Why It’s So Hard to Make Healthy Food Choices Right Now — and What You Can Do About It

It’s normal to turn to comfort foods in the face of stress, but choosing to fuel our bodies with healthy foods will make us feel better in the long run.

Rido / Shutterstock
Rido / Shutterstock

As the coronavirus continues to spread around the world, it’s nearly impossible to stick to our usual routines. Many of us are continuing to work from home instead of heading to the office, figuring out ways to move our bodies without hitting the gym, and trying to maintain a balanced diet when trips to the grocery store — and even the motivation to opt for healthier foods — are more limited. 

“It’s common to seek comfort in food when we are experiencing extreme emotions,” Kelly Bay, D.C., C.N.S., C.D.N., a certified dietitian and nutritionist, tells Thrive. Given the intense anxiety we’re all experiencing in the midst of the pandemic, it makes sense that opting for healthier choices feels more challenging now than ever before. “Foods with high sugar, fat, and salt — ‘hyperpalatable food’ — can actually activate the pleasure center in the brain and temporarily make us feel better,” Bay adds. What’s more, stress has a negative effect on decision-making, which explains why it’s tough to choose a healthy option over satisfying your sweet tooth. 

But consuming lots of our favorite comfort foods could actually be hurting our overall health. Sugar has been shown to increase inflammation, which in turn, contributes to conditions that put us at greater risk of viral infection. Other treats that might fall into the comfort food category, like deep-fried foods, have also been linked to obesity, heart disease, and diabetes, all of which can make us more susceptible to illness. 

Enjoying these foods in moderation will not only help boost physical health, but also empower us psychologically. While much of what’s happening in the world is out of our control, how we choose to fuel our bodies is in our control.  And we can choose to do so in a way that’s beneficial for our minds and overall health. On top of reducing sugar intake and staying hydrated with water, Bay recommends consuming antioxidant-rich foods such as blueberries and blackberries, broccoli, and cauliflower, and dark chocolate.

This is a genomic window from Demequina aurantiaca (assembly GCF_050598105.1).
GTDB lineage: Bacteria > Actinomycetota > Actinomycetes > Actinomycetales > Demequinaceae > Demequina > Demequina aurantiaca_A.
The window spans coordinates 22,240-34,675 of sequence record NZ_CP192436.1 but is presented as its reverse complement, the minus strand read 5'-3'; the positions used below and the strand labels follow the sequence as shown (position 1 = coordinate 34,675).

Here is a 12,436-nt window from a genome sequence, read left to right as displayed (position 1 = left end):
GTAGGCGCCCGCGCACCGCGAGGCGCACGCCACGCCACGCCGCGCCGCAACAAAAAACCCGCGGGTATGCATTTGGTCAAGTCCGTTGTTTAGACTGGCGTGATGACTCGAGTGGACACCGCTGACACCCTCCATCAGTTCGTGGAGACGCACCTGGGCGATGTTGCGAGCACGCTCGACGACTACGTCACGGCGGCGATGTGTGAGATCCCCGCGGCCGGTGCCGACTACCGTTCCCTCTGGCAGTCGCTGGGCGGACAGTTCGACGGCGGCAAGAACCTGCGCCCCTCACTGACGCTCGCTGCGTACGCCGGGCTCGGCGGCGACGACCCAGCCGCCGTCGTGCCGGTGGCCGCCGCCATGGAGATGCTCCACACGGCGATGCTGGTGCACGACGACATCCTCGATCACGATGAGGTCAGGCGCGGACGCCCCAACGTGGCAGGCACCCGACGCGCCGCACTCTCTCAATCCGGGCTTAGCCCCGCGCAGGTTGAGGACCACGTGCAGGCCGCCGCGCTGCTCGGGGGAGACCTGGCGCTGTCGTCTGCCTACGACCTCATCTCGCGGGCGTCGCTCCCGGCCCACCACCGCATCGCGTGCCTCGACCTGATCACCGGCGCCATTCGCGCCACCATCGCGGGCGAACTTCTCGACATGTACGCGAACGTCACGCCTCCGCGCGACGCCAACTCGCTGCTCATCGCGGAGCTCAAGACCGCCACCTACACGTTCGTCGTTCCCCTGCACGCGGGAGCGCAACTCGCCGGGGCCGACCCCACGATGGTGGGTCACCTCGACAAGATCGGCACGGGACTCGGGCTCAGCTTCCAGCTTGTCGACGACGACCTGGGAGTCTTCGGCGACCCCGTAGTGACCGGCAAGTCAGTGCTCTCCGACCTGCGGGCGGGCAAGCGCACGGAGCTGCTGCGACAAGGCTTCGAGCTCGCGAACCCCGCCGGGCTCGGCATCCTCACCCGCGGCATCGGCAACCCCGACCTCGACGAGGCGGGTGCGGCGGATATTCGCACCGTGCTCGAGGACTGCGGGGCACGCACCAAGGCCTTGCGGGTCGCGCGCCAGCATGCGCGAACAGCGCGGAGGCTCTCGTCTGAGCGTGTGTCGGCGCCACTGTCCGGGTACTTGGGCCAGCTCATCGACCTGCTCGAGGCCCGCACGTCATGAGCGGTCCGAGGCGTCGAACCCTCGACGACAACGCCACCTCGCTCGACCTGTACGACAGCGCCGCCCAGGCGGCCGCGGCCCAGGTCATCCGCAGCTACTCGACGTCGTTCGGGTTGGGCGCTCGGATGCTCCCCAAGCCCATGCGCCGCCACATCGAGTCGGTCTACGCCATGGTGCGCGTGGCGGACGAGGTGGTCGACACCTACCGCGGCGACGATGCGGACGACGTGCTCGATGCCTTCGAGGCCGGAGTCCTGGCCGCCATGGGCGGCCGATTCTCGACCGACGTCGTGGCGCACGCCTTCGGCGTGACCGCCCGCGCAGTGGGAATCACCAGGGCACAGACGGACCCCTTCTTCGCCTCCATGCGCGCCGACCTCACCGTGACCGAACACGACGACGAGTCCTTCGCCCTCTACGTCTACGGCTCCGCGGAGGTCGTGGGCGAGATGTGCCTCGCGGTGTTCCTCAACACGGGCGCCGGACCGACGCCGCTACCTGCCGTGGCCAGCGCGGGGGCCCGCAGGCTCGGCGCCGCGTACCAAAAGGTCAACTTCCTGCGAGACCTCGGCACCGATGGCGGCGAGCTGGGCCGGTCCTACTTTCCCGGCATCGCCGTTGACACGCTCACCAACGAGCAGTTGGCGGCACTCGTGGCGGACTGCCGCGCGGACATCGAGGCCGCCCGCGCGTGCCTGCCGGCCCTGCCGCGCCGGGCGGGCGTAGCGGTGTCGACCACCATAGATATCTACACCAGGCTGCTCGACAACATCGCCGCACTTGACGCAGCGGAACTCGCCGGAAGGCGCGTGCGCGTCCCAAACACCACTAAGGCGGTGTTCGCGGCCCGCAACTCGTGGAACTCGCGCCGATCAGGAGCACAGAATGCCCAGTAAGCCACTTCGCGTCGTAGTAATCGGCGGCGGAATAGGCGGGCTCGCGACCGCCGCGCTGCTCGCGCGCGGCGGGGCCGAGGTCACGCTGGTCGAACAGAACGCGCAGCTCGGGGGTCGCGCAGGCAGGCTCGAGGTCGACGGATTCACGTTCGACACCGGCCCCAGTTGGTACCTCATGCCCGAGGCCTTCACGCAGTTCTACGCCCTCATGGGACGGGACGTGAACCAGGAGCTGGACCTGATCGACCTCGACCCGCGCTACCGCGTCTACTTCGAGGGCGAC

For more healthy-eating strategies try these Microsteps:

Swap in a healthy treat instead of your go-to sugary comfort food. 

If you find yourself reaching for unhealthy comfort foods, find a delicious snack that still feels like an indulgence — without the sugar. Try a bowl of berries instead of a cinnamon bun, or a fruit smoothie instead of ice cream.

Read the label on a food item in your home you think is healthy. 

Many foods — including cereals, juices, jams and even bread — are loaded with sugar, even though they’re labeled as “healthy.” A glance at the label will quickly boost your awareness so you can buy another brand or swap it for something truly healthy.

Swap one sugary beverage a day with water. 

You’ll stay hydrated and decrease your sugar intake. If you’re able, you might want to add a slice of lemon to make it more flavorful.

Today, cut out one item from your daily diet that has sugar. 

70% of our immune system lives in our gut, so what you eat directly affects your ability to fight illness. Sugar weakens our immune system by starving beneficial bacteria, making it easier for us to get sick, so retiring even one sugary food makes a difference.

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